Over the past 18 months, I have been blogging and going through all my film photography work from 2010 till now. Mostly all the photos I have taken and used in the blog have been with my Mamiya 7. But when I first started shooting film, it was 35mm format that I shot. So this blog post is going to take it all the way back to the very beginning and the first couple of years before I made my way into medium format film.
Rewind back to 2010 and I was living in Canada. At that stage I had just been using a small Canon digital point and shoot which I enjoyed due to its compact size and decent quality images but was looking for a change and to really delve into photography. I then discovered Joel Birch's (of The Amity Affliction) 35mm photography work. I was so impressed by the results and look he was getting plus that I decided I wanted to get a similar camera (he was shooting with an old Minolta 35mm camera). I also wanted to learn the basics of photography from the ground up after coming from a digital background with no notion of what ISO, shutter speed and aperture really meant.
After arriving back in Australia a few months later, I was fortunate to get my hands on two Pentax SLR’s from an old guy who lived in the same town at my parents and had completely upgraded to digital. So with my two new cameras in tow and some expired slide film, I started my film journey. It was very much trial and error in the beginning, especially with the mixed results with expired film and using multiple cameras. But you can’t expect perfection straight away (and I definitely had my times of frustration haha) but slowly and surely, my photos started to improve. I was shooting lots of stuff close to where I was living with a mixture of Kodak and Fuji film stocks and using a small one hour lab in Brisbane, Queensland. Unfortunately the lab closed down within six months and I was left with the dilemma of working out where I could send my film to for development and scanning. Then along came Jonathan Canlas.
Jonathan Canlas is an American film photographer now based in Hawaii but was then living in Utah. I can't remember how I came across him but his photos mesmerised me with a very unique to it. I remember looking at his photos and thinking how it was possible to get such results while shooting film and how none of mine looked even remotely that good. But it was his helpful and educational pdfs that really taught some important lessons. It opened my eyes to new techniques about shooting film, various film cameras and equipment and most importantly using a good film lab.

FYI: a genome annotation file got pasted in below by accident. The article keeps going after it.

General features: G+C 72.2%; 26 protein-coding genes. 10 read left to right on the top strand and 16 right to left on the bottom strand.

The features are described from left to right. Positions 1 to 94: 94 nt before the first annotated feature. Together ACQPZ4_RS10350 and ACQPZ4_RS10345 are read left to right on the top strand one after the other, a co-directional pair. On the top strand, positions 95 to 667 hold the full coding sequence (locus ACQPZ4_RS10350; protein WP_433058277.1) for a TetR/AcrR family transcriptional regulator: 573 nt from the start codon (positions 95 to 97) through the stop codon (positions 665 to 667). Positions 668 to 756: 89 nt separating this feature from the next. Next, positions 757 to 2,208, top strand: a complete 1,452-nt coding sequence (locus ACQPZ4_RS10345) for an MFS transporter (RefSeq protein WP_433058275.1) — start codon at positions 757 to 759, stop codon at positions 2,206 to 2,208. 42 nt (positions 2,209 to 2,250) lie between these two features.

Back then before he had started his own lab, The Film Lab, he was using Richard Photo Lab. He basically gave the ins and outs about the lab and why they were so good. So once I had finished a few more rolls, I decided to roll the dice and send some film to them to see how they turned out. And boy was I impressed. It’s definitely important for the photographer to take a photo that is compositionally impressive with the right settings but there is just as much importance in the film development process. In the end, the scanning process is one of the most crucial stages and getting that right goes a long way to making sure a photo looks amazing. So once I got that first delivery of scans, I was amazed. My photos looked a million times better then the shitty one hour lab and really gave me confidence in wanting to photograph more and improve. For more than five years Richard Photo Lab was my lab of choice and I was never disappointed in their results. I've only just started using Indie Film Lab for my past two orders and am currently waiting for the scans for one of those orders (images coming to the blog soon!).
So once I started using RPL, my photography dramatically improved. I was inspired to shoot more and I started to develop more of a look and feel to my work. Over a number of years I photographed a whole bunch of different things and learnt so much about using a camera and photography in general. So it’s great to go back and look at where I started and the path of my film photography career. I put below some of my favourite photos that I took during that time.